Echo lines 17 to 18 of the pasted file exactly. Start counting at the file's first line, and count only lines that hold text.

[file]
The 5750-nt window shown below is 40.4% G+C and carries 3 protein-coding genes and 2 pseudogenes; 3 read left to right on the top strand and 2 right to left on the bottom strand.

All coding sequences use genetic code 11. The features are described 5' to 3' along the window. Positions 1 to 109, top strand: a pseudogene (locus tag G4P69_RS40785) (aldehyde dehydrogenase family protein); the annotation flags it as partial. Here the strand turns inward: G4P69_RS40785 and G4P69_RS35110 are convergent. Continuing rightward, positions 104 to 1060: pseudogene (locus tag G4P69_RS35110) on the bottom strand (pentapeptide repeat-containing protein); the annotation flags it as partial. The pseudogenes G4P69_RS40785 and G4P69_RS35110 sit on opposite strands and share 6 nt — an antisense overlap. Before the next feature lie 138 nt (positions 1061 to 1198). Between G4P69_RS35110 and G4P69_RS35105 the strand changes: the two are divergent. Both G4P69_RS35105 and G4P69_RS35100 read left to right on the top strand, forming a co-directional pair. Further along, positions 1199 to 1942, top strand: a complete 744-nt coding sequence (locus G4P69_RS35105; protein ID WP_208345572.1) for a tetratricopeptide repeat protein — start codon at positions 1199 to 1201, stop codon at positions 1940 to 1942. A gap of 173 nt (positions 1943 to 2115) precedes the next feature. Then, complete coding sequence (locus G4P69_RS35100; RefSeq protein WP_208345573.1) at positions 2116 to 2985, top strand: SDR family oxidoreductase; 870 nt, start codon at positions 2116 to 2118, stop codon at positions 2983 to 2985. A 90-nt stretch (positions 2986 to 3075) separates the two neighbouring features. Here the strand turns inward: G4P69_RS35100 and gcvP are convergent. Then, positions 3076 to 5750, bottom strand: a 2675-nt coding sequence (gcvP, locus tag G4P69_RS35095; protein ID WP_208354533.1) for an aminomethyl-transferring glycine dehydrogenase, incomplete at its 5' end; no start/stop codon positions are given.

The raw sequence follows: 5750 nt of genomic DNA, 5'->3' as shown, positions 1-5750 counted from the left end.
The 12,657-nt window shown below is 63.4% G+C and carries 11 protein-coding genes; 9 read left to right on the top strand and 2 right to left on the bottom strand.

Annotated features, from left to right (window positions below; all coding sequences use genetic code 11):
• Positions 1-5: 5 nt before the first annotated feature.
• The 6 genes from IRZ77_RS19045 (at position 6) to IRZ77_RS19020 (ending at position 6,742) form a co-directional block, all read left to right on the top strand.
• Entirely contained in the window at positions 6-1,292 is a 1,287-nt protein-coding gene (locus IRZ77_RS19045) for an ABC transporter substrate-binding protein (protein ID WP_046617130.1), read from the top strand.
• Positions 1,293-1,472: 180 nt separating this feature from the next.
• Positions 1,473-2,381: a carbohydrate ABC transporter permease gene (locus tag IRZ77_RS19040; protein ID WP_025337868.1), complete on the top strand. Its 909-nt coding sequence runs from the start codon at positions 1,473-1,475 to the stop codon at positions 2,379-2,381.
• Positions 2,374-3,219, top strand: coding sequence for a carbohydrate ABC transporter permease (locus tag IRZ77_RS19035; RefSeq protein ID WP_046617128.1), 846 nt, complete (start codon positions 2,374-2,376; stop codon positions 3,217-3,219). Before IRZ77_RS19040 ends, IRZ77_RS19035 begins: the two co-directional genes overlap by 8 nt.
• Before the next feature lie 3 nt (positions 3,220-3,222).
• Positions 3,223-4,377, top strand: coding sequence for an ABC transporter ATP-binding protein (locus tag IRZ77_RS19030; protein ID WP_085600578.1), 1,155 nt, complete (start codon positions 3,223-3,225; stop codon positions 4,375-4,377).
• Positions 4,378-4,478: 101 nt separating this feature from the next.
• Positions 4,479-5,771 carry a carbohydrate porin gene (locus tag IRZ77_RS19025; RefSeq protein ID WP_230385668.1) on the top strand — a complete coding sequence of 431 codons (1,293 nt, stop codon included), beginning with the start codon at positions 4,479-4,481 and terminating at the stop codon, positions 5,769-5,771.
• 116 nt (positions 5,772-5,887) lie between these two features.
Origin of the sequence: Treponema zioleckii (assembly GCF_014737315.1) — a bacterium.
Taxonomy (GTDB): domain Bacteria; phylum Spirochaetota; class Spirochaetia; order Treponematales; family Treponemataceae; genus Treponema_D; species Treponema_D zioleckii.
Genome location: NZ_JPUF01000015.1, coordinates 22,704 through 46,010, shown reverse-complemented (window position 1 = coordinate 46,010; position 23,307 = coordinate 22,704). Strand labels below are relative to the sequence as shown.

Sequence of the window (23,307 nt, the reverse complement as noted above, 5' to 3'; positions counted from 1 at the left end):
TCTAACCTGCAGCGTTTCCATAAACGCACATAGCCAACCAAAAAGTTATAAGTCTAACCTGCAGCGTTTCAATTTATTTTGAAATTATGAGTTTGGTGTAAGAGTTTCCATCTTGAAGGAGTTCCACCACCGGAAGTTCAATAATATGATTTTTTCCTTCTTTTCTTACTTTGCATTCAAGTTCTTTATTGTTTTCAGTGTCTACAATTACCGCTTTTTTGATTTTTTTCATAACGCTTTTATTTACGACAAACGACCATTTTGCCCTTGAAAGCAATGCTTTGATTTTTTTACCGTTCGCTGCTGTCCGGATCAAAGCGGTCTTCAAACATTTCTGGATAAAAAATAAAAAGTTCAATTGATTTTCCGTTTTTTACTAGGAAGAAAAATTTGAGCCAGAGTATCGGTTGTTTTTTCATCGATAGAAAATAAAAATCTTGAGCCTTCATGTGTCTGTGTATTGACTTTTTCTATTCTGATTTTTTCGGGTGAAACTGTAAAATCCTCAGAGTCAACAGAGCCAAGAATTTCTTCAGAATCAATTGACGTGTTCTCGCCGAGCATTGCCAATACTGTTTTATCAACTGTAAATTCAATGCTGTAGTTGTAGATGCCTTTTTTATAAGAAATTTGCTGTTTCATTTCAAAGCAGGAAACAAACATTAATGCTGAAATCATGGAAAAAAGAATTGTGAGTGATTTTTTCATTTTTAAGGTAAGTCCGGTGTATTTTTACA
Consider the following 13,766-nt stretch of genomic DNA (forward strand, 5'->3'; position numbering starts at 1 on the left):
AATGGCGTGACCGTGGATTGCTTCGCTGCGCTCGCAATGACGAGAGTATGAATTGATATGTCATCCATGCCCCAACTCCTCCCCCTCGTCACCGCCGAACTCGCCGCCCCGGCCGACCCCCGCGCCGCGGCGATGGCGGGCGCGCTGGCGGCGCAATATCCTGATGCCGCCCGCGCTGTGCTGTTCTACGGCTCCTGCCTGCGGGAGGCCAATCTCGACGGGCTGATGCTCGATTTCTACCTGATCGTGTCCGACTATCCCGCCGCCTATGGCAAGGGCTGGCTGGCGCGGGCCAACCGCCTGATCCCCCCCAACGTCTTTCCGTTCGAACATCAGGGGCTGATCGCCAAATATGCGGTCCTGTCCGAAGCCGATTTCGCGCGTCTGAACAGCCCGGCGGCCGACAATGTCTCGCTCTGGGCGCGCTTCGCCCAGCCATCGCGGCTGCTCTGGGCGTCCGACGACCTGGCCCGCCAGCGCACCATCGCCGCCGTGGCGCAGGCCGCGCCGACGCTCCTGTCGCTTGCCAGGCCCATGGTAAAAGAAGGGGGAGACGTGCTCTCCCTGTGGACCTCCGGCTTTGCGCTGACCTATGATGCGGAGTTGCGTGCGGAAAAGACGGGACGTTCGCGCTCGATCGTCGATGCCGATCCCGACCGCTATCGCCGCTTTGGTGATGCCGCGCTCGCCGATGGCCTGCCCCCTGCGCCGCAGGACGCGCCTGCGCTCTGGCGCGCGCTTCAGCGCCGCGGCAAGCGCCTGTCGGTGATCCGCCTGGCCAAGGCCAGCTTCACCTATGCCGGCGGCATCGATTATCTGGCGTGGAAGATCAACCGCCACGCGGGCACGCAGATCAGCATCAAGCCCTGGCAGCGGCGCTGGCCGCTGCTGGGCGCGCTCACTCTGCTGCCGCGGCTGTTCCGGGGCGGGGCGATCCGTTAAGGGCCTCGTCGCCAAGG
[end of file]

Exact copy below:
Origin of the sequence: Treponema zioleckii (assembly GCF_014737315.1) — a bacterium.
Taxonomy (GTDB): domain Bacteria; phylum Spirochaetota; class Spirochaetia; order Treponematales; family Treponemataceae; genus Treponema_D; species Treponema_D zioleckii.